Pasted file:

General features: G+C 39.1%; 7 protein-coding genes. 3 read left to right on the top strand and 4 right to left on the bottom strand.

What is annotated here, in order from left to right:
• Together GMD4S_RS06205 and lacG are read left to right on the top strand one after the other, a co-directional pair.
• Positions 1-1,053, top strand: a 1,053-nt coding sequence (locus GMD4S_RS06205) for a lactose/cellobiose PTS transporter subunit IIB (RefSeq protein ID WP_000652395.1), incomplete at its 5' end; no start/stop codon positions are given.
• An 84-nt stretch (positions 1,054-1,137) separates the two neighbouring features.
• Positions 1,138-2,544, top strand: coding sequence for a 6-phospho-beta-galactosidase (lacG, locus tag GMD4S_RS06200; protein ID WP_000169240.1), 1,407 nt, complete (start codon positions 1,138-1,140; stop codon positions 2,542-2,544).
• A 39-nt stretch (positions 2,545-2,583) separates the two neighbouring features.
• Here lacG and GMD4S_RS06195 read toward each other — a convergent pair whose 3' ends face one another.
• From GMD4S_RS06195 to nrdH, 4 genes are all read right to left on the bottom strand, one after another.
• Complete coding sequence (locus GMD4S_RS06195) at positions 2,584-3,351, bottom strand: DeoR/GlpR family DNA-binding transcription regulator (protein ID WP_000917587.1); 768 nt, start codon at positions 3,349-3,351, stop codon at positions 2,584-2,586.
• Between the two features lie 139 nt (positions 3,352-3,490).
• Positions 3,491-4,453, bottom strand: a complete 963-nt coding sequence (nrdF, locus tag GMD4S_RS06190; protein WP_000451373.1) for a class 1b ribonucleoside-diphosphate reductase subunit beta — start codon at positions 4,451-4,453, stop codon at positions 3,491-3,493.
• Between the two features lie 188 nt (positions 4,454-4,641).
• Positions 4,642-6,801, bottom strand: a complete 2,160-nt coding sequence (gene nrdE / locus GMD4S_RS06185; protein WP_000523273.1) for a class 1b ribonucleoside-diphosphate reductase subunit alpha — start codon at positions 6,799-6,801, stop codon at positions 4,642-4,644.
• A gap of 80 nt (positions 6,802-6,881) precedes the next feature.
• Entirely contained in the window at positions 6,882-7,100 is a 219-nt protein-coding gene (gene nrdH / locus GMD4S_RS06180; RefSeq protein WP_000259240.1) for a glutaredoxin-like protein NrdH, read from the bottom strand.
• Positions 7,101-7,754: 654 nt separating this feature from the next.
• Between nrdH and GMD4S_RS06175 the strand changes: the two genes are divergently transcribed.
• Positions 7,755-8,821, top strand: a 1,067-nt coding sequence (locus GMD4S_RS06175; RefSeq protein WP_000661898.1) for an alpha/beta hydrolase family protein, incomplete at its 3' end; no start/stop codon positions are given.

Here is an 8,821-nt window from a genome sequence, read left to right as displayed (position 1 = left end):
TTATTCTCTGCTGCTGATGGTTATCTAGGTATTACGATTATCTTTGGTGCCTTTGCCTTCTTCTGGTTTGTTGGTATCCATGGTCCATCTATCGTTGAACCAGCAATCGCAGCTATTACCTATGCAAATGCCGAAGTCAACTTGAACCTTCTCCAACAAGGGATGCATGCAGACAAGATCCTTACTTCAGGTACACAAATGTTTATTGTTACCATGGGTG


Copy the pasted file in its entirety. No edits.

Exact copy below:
General features: G+C 39.1%; 7 protein-coding genes. 3 read left to right on the top strand and 4 right to left on the bottom strand.

What is annotated here, in order from left to right:
• Together GMD4S_RS06205 and lacG are read left to right on the top strand one after the other, a co-directional pair.
• Positions 1-1,053, top strand: a 1,053-nt coding sequence (locus GMD4S_RS06205) for a lactose/cellobiose PTS transporter subunit IIB (RefSeq protein ID WP_000652395.1), incomplete at its 5' end; no start/stop codon positions are given.
• An 84-nt stretch (positions 1,054-1,137) separates the two neighbouring features.
• Positions 1,138-2,544, top strand: coding sequence for a 6-phospho-beta-galactosidase (lacG, locus tag GMD4S_RS06200; protein ID WP_000169240.1), 1,407 nt, complete (start codon positions 1,138-1,140; stop codon positions 2,542-2,544).
• A 39-nt stretch (positions 2,545-2,583) separates the two neighbouring features.
• Here lacG and GMD4S_RS06195 read toward each other — a convergent pair whose 3' ends face one another.
• From GMD4S_RS06195 to nrdH, 4 genes are all read right to left on the bottom strand, one after another.
• Complete coding sequence (locus GMD4S_RS06195) at positions 2,584-3,351, bottom strand: DeoR/GlpR family DNA-binding transcription regulator (protein ID WP_000917587.1); 768 nt, start codon at positions 3,349-3,351, stop codon at positions 2,584-2,586.
• Between the two features lie 139 nt (positions 3,352-3,490).
• Positions 3,491-4,453, bottom strand: a complete 963-nt coding sequence (nrdF, locus tag GMD4S_RS06190; protein WP_000451373.1) for a class 1b ribonucleoside-diphosphate reductase subunit beta — start codon at positions 4,451-4,453, stop codon at positions 3,491-3,493.
• Between the two features lie 188 nt (positions 4,454-4,641).
• Positions 4,642-6,801, bottom strand: a complete 2,160-nt coding sequence (gene nrdE / locus GMD4S_RS06185; protein WP_000523273.1) for a class 1b ribonucleoside-diphosphate reductase subunit alpha — start codon at positions 6,799-6,801, stop codon at positions 4,642-4,644.
• A gap of 80 nt (positions 6,802-6,881) precedes the next feature.
• Entirely contained in the window at positions 6,882-7,100 is a 219-nt protein-coding gene (gene nrdH / locus GMD4S_RS06180; RefSeq protein WP_000259240.1) for a glutaredoxin-like protein NrdH, read from the bottom strand.
• Positions 7,101-7,754: 654 nt separating this feature from the next.
• Between nrdH and GMD4S_RS06175 the strand changes: the two genes are divergently transcribed.
• Positions 7,755-8,821, top strand: a 1,067-nt coding sequence (locus GMD4S_RS06175; RefSeq protein WP_000661898.1) for an alpha/beta hydrolase family protein, incomplete at its 3' end; no start/stop codon positions are given.

Here is an 8,821-nt window from a genome sequence, read left to right as displayed (position 1 = left end):
TTATTCTCTGCTGCTGATGGTTATCTAGGTATTACGATTATCTTTGGTGCCTTTGCCTTCTTCTGGTTTGTTGGTATCCATGGTCCATCTATCGTTGAACCAGCAATCGCAGCTATTACCTATGCAAATGCCGAAGTCAACTTGAACCTTCTCCAACAAGGGATGCATGCAGACAAGATCCTTACTTCAGGTACACAAATGTTTATTGTTACCATGGGTG